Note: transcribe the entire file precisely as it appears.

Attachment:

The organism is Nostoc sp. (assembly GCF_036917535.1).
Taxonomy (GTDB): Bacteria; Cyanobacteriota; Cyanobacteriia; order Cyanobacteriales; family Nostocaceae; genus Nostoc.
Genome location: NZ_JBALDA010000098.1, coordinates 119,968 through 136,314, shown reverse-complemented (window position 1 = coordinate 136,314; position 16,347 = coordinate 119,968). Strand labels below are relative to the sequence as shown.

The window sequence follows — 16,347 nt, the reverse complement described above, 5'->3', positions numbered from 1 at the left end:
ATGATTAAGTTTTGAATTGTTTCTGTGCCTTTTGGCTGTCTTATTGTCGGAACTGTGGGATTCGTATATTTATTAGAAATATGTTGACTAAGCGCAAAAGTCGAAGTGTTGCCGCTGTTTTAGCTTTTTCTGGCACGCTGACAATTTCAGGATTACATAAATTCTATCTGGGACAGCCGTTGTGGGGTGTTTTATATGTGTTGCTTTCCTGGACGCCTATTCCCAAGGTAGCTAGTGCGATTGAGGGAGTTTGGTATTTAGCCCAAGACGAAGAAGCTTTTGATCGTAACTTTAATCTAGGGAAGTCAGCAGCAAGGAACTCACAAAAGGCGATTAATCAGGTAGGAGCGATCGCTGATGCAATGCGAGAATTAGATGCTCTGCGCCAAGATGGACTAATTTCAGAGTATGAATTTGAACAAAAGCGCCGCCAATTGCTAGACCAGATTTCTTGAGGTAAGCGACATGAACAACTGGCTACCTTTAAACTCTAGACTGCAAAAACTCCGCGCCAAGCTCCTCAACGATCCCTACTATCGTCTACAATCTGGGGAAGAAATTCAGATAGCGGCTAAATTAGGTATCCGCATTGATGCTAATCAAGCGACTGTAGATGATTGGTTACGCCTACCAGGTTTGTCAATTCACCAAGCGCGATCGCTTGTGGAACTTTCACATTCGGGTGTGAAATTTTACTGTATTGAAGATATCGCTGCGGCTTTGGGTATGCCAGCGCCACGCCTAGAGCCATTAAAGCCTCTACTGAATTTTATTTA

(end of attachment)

The organism is Nostoc sp. (assembly GCF_036917535.1).
Taxonomy (GTDB): Bacteria; Cyanobacteriota; Cyanobacteriia; order Cyanobacteriales; family Nostocaceae; genus Nostoc.
Genome location: NZ_JBALDA010000098.1, coordinates 119,968 through 136,314, shown reverse-complemented (window position 1 = coordinate 136,314; position 16,347 = coordinate 119,968). Strand labels below are relative to the sequence as shown.

The window sequence follows — 16,347 nt, the reverse complement described above, 5'->3', positions numbered from 1 at the left end:
ATGATTAAGTTTTGAATTGTTTCTGTGCCTTTTGGCTGTCTTATTGTCGGAACTGTGGGATTCGTATATTTATTAGAAATATGTTGACTAAGCGCAAAAGTCGAAGTGTTGCCGCTGTTTTAGCTTTTTCTGGCACGCTGACAATTTCAGGATTACATAAATTCTATCTGGGACAGCCGTTGTGGGGTGTTTTATATGTGTTGCTTTCCTGGACGCCTATTCCCAAGGTAGCTAGTGCGATTGAGGGAGTTTGGTATTTAGCCCAAGACGAAGAAGCTTTTGATCGTAACTTTAATCTAGGGAAGTCAGCAGCAAGGAACTCACAAAAGGCGATTAATCAGGTAGGAGCGATCGCTGATGCAATGCGAGAATTAGATGCTCTGCGCCAAGATGGACTAATTTCAGAGTATGAATTTGAACAAAAGCGCCGCCAATTGCTAGACCAGATTTCTTGAGGTAAGCGACATGAACAACTGGCTACCTTTAAACTCTAGACTGCAAAAACTCCGCGCCAAGCTCCTCAACGATCCCTACTATCGTCTACAATCTGGGGAAGAAATTCAGATAGCGGCTAAATTAGGTATCCGCATTGATGCTAATCAAGCGACTGTAGATGATTGGTTACGCCTACCAGGTTTGTCAATTCACCAAGCGCGATCGCTTGTGGAACTTTCACATTCGGGTGTGAAATTTTACTGTATTGAAGATATCGCTGCGGCTTTGGGTATGCCAGCGCCACGCCTAGAGCCATTAAAGCCTCTACTGAATTTTATTTA